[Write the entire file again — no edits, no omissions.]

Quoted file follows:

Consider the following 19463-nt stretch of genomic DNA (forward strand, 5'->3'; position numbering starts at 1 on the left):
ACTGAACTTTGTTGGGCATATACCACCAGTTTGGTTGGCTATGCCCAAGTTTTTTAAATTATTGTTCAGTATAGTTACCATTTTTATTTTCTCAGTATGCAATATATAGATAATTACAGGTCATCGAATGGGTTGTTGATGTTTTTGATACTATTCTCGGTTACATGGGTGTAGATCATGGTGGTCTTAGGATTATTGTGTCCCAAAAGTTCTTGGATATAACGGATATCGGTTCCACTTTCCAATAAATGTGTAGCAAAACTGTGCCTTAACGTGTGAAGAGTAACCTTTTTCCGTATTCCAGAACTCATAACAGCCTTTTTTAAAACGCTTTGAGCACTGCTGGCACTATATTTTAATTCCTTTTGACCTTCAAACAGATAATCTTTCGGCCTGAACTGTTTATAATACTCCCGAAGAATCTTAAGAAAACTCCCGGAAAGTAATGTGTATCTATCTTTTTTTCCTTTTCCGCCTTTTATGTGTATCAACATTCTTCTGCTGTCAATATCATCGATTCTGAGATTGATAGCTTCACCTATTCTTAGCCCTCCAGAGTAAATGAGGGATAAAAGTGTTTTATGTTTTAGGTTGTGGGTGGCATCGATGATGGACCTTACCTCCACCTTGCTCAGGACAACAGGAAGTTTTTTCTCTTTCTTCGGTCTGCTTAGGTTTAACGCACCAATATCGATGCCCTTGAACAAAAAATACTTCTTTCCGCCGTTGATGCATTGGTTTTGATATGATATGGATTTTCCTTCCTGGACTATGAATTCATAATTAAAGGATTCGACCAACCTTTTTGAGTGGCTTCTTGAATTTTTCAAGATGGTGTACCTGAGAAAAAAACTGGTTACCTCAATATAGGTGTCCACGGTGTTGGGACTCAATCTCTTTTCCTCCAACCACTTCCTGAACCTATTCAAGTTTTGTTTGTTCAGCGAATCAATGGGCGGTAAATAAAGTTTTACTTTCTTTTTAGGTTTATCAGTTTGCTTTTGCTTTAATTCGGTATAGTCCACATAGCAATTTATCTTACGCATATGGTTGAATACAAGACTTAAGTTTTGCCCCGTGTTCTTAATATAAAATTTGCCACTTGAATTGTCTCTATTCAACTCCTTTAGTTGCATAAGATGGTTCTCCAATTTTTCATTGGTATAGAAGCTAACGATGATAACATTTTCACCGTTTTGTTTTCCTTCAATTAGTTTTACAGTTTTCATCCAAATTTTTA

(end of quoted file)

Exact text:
Consider the following 19463-nt stretch of genomic DNA (forward strand, 5'->3'; position numbering starts at 1 on the left):
ACTGAACTTTGTTGGGCATATACCACCAGTTTGGTTGGCTATGCCCAAGTTTTTTAAATTATTGTTCAGTATAGTTACCATTTTTATTTTCTCAGTATGCAATATATAGATAATTACAGGTCATCGAATGGGTTGTTGATGTTTTTGATACTATTCTCGGTTACATGGGTGTAGATCATGGTGGTCTTAGGATTATTGTGTCCCAAAAGTTCTTGGATATAACGGATATCGGTTCCACTTTCCAATAAATGTGTAGCAAAACTGTGCCTTAACGTGTGAAGAGTAACCTTTTTCCGTATTCCAGAACTCATAACAGCCTTTTTTAAAACGCTTTGAGCACTGCTGGCACTATATTTTAATTCCTTTTGACCTTCAAACAGATAATCTTTCGGCCTGAACTGTTTATAATACTCCCGAAGAATCTTAAGAAAACTCCCGGAAAGTAATGTGTATCTATCTTTTTTTCCTTTTCCGCCTTTTATGTGTATCAACATTCTTCTGCTGTCAATATCATCGATTCTGAGATTGATAGCTTCACCTATTCTTAGCCCTCCAGAGTAAATGAGGGATAAAAGTGTTTTATGTTTTAGGTTGTGGGTGGCATCGATGATGGACCTTACCTCCACCTTGCTCAGGACAACAGGAAGTTTTTTCTCTTTCTTCGGTCTGCTTAGGTTTAACGCACCAATATCGATGCCCTTGAACAAAAAATACTTCTTTCCGCCGTTGATGCATTGGTTTTGATATGATATGGATTTTCCTTCCTGGACTATGAATTCATAATTAAAGGATTCGACCAACCTTTTTGAGTGGCTTCTTGAATTTTTCAAGATGGTGTACCTGAGAAAAAAACTGGTTACCTCAATATAGGTGTCCACGGTGTTGGGACTCAATCTCTTTTCCTCCAACCACTTCCTGAACCTATTCAAGTTTTGTTTGTTCAGCGAATCAATGGGCGGTAAATAAAGTTTTACTTTCTTTTTAGGTTTATCAGTTTGCTTTTGCTTTAATTCGGTATAGTCCACATAGCAATTTATCTTACGCATATGGTTGAATACAAGACTTAAGTTTTGCCCCGTGTTCTTAATATAAAATTTGCCACTTGAATTGTCTCTATTCAACTCCTTTAGTTGCATAAGATGGTTCTCCAATTTTTCATTGGTATAGAAGCTAACGATGATAACATTTTCACCGTTTTGTTTTCCTTCAATTAGTTTTACAGTTTTCATCCAAATTTTTA